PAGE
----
To answer some questions: I'm 33, and don't remember having a bad knee injury before. I've been active all my life -- lots of hiking, biking, skiing, etc. This started up in the fall, initially when I was sitting on my living room floor and stood up quickly -- not sure if I twisted my knee while doing that -- but there was sudden sharp pain that lasted a couple weeks. Slowly went away, then came right back while climbing down a ladder. Came back a third time in January, and made walking quite painful for several weeks. Each time it's come back it's been worse.

I saw an orthopedic doctor a couple weeks ago, and his initial diagnosis was "patellofemoral stress syndrome." (Also known by the fancy names chondromalacia patellae and patellalgia or, according to Wikipedia, runner's knee.) The x-rays showed that my kneecaps aren't really where they're supposed to be (they're off-center), so he said the kneecaps are brushing up against muscles and tendons and causing regular inflammation. His advice was to avoid activities that bend the knees a lot -- like hiking and skiing (and heck, walking too, I would suppose; what activities don't involve bending the knees a lot?!). But if my knees have a structural problem, they've always had it, and never caused problems before, so I'm not putting too much faith in the diagnosis. But I am at least thankful that it doesn't seem to be an ACL injury or something that would require surgery at this point. I've been doing leg extensions and curls and other exercises to try and strengthen the muscles around the knee, and I think that's helped. I'm not willing to give up hiking and skiing.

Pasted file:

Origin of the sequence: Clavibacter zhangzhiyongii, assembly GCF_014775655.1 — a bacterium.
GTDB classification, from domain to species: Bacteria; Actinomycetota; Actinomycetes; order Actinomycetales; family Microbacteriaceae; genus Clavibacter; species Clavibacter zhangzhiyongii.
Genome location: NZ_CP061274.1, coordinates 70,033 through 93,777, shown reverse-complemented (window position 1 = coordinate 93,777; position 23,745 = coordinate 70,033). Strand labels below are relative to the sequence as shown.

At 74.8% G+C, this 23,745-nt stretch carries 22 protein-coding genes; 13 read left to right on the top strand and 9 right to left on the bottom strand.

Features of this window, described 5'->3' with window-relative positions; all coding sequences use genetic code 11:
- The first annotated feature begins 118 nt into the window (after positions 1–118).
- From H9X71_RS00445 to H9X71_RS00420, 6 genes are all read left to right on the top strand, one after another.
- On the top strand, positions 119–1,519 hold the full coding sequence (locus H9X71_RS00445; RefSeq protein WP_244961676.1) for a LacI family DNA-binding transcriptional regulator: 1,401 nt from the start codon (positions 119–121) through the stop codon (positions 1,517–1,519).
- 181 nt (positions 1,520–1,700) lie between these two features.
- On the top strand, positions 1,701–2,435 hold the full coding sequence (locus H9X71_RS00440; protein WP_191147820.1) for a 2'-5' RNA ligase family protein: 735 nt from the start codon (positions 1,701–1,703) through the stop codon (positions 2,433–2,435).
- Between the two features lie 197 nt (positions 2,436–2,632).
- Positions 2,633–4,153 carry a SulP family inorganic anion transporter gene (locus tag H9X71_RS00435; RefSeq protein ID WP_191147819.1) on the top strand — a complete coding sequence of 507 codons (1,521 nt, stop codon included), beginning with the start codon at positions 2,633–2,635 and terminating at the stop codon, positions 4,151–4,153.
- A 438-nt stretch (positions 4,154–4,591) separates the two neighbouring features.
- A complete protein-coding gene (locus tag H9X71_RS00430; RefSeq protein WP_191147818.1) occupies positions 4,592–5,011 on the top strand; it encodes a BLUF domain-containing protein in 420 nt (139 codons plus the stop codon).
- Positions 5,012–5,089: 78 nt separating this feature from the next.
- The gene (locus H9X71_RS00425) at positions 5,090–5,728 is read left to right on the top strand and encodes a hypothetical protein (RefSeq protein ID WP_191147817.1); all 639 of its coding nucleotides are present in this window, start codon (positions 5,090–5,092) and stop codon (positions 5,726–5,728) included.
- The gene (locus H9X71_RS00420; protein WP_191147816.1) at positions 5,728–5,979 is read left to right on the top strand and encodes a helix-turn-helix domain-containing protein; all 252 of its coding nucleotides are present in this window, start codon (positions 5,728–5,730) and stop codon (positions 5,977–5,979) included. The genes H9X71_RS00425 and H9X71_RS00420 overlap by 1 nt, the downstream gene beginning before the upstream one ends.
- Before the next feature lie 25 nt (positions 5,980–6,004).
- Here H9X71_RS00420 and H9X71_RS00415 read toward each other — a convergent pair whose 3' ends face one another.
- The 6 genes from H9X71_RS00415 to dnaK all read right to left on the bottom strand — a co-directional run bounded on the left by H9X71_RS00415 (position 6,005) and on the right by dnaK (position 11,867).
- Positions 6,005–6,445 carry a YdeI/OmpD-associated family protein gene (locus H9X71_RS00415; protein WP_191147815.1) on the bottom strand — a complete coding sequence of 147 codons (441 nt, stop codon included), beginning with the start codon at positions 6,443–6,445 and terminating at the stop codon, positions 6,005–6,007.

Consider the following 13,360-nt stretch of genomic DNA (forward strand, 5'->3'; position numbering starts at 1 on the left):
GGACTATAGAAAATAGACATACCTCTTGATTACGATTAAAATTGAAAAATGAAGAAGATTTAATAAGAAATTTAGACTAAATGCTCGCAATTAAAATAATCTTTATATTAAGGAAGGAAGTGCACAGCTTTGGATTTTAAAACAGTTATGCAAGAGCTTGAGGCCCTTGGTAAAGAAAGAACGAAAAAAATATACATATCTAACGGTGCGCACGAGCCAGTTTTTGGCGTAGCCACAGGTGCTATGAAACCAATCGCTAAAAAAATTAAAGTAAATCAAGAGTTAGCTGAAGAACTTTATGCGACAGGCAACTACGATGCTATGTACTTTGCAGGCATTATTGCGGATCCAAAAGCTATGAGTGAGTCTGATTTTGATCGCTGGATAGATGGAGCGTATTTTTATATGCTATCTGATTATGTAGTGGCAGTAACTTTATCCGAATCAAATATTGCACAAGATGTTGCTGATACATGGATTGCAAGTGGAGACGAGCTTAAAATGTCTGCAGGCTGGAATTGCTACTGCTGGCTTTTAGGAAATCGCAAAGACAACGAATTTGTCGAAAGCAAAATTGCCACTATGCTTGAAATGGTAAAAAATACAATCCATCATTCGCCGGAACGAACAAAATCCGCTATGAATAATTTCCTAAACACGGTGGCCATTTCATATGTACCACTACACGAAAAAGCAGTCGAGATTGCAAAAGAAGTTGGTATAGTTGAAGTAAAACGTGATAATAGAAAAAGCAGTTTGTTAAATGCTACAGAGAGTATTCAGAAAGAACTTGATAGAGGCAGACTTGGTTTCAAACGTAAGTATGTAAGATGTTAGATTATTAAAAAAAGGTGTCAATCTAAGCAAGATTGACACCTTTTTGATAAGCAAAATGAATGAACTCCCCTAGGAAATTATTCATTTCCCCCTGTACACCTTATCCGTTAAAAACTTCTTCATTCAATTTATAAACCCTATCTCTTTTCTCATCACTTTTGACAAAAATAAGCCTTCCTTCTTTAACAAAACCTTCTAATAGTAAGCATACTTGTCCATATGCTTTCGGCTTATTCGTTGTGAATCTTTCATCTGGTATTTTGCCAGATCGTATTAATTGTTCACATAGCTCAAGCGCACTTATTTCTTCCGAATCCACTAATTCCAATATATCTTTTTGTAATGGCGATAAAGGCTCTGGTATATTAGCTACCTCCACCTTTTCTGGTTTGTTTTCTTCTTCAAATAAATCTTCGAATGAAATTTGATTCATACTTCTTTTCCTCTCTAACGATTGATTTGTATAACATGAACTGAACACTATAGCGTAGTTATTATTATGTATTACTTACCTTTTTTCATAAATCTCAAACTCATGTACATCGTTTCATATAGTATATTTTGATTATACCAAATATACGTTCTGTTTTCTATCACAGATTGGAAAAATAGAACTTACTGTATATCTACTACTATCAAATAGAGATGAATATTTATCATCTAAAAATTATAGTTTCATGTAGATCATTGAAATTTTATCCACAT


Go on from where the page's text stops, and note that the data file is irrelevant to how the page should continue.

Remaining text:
Anyway, I'll hit the bunny slopes first, armed with a knee brace and ibuprofen, and see how it goes. Both of my knees are a little weird right now just because I spent much of January limping and favoring one knee over another. I'll try not to do that on the slopes. I'm really itching now to try out the new skis! And hey, if my knee starts hurting after a run or two, I suppose I can always head over to the tubing hill.